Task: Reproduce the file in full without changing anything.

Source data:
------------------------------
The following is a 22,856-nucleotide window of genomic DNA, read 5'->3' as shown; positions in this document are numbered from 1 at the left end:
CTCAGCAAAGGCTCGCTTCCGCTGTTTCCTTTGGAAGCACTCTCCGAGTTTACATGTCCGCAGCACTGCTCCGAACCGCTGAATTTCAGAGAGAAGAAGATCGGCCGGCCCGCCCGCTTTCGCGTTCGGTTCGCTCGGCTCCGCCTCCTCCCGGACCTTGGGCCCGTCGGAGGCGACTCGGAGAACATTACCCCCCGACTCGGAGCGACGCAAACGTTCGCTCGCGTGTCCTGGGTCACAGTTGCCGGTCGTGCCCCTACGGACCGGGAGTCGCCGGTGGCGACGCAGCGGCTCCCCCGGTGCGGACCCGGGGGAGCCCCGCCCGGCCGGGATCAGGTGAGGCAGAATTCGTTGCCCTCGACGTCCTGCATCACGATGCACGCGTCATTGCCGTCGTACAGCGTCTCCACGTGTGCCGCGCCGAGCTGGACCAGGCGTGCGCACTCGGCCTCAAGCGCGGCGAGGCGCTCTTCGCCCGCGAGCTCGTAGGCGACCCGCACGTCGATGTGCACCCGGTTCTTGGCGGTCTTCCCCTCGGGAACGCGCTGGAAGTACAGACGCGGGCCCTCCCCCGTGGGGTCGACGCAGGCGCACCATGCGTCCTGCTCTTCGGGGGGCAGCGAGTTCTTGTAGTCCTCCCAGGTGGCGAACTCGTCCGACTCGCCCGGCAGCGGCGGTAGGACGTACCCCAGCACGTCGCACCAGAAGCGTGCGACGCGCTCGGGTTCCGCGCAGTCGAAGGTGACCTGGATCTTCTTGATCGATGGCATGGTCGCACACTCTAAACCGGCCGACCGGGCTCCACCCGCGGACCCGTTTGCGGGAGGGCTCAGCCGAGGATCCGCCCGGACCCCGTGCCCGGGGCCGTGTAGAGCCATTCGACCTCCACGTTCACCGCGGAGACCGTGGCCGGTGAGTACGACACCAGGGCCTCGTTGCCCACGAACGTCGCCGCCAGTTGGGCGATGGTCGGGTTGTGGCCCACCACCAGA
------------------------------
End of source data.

The following is a 22,856-nucleotide window of genomic DNA, read 5'->3' as shown; positions in this document are numbered from 1 at the left end:
CTCAGCAAAGGCTCGCTTCCGCTGTTTCCTTTGGAAGCACTCTCCGAGTTTACATGTCCGCAGCACTGCTCCGAACCGCTGAATTTCAGAGAGAAGAAGATCGGCCGGCCCGCCCGCTTTCGCGTTCGGTTCGCTCGGCTCCGCCTCCTCCCGGACCTTGGGCCCGTCGGAGGCGACTCGGAGAACATTACCCCCCGACTCGGAGCGACGCAAACGTTCGCTCGCGTGTCCTGGGTCACAGTTGCCGGTCGTGCCCCTACGGACCGGGAGTCGCCGGTGGCGACGCAGCGGCTCCCCCGGTGCGGACCCGGGGGAGCCCCGCCCGGCCGGGATCAGGTGAGGCAGAATTCGTTGCCCTCGACGTCCTGCATCACGATGCACGCGTCATTGCCGTCGTACAGCGTCTCCACGTGTGCCGCGCCGAGCTGGACCAGGCGTGCGCACTCGGCCTCAAGCGCGGCGAGGCGCTCTTCGCCCGCGAGCTCGTAGGCGACCCGCACGTCGATGTGCACCCGGTTCTTGGCGGTCTTCCCCTCGGGAACGCGCTGGAAGTACAGACGCGGGCCCTCCCCCGTGGGGTCGACGCAGGCGCACCATGCGTCCTGCTCTTCGGGGGGCAGCGAGTTCTTGTAGTCCTCCCAGGTGGCGAACTCGTCCGACTCGCCCGGCAGCGGCGGTAGGACGTACCCCAGCACGTCGCACCAGAAGCGTGCGACGCGCTCGGGTTCCGCGCAGTCGAAGGTGACCTGGATCTTCTTGATCGATGGCATGGTCGCACACTCTAAACCGGCCGACCGGGCTCCACCCGCGGACCCGTTTGCGGGAGGGCTCAGCCGAGGATCCGCCCGGACCCCGTGCCCGGGGCCGTGTAGAGCCATTCGACCTCCACGTTCACCGCGGAGACCGTGGCCGGTGAGTACGACACCAGGGCCTCGTTGCCCACGAACGTCGCCGCCAGTTGGGCGATGGTCGGGTTGTGGCCCACCACCAGA